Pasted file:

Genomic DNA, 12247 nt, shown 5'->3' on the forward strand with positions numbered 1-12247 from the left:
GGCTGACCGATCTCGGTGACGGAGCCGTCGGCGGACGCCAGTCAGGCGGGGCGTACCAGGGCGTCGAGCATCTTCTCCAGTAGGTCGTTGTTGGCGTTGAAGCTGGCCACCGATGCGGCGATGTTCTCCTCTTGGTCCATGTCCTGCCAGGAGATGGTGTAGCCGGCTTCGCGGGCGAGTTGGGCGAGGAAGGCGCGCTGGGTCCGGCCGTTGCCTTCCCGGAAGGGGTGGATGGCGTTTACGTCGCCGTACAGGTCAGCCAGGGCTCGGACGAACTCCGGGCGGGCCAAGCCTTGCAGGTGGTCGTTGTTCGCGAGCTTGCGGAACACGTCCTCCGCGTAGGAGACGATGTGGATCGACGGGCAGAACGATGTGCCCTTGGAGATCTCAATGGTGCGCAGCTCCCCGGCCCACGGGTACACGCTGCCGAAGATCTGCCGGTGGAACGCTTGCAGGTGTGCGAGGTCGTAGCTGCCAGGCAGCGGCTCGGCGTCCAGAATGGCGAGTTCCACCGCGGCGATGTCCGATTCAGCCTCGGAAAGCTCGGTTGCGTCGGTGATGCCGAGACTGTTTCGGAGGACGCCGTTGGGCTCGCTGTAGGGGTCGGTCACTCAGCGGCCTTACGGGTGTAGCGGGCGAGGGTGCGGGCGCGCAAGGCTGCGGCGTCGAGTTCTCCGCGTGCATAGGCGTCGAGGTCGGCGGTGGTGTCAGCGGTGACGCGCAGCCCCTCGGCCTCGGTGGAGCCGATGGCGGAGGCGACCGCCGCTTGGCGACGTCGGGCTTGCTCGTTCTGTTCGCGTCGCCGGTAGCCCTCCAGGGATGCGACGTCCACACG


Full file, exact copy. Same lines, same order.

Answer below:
Genomic DNA, 12247 nt, shown 5'->3' on the forward strand with positions numbered 1-12247 from the left:
GGCTGACCGATCTCGGTGACGGAGCCGTCGGCGGACGCCAGTCAGGCGGGGCGTACCAGGGCGTCGAGCATCTTCTCCAGTAGGTCGTTGTTGGCGTTGAAGCTGGCCACCGATGCGGCGATGTTCTCCTCTTGGTCCATGTCCTGCCAGGAGATGGTGTAGCCGGCTTCGCGGGCGAGTTGGGCGAGGAAGGCGCGCTGGGTCCGGCCGTTGCCTTCCCGGAAGGGGTGGATGGCGTTTACGTCGCCGTACAGGTCAGCCAGGGCTCGGACGAACTCCGGGCGGGCCAAGCCTTGCAGGTGGTCGTTGTTCGCGAGCTTGCGGAACACGTCCTCCGCGTAGGAGACGATGTGGATCGACGGGCAGAACGATGTGCCCTTGGAGATCTCAATGGTGCGCAGCTCCCCGGCCCACGGGTACACGCTGCCGAAGATCTGCCGGTGGAACGCTTGCAGGTGTGCGAGGTCGTAGCTGCCAGGCAGCGGCTCGGCGTCCAGAATGGCGAGTTCCACCGCGGCGATGTCCGATTCAGCCTCGGAAAGCTCGGTTGCGTCGGTGATGCCGAGACTGTTTCGGAGGACGCCGTTGGGCTCGCTGTAGGGGTCGGTCACTCAGCGGCCTTACGGGTGTAGCGGGCGAGGGTGCGGGCGCGCAAGGCTGCGGCGTCGAGTTCTCCGCGTGCATAGGCGTCGAGGTCGGCGGTGGTGTCAGCGGTGACGCGCAGCCCCTCGGCCTCGGTGGAGCCGATGGCGGAGGCGACCGCCGCTTGGCGACGTCGGGCTTGCTCGTTCTGTTCGCGTCGCCGGTAGCCCTCCAGGGATGCGACGTCCACACG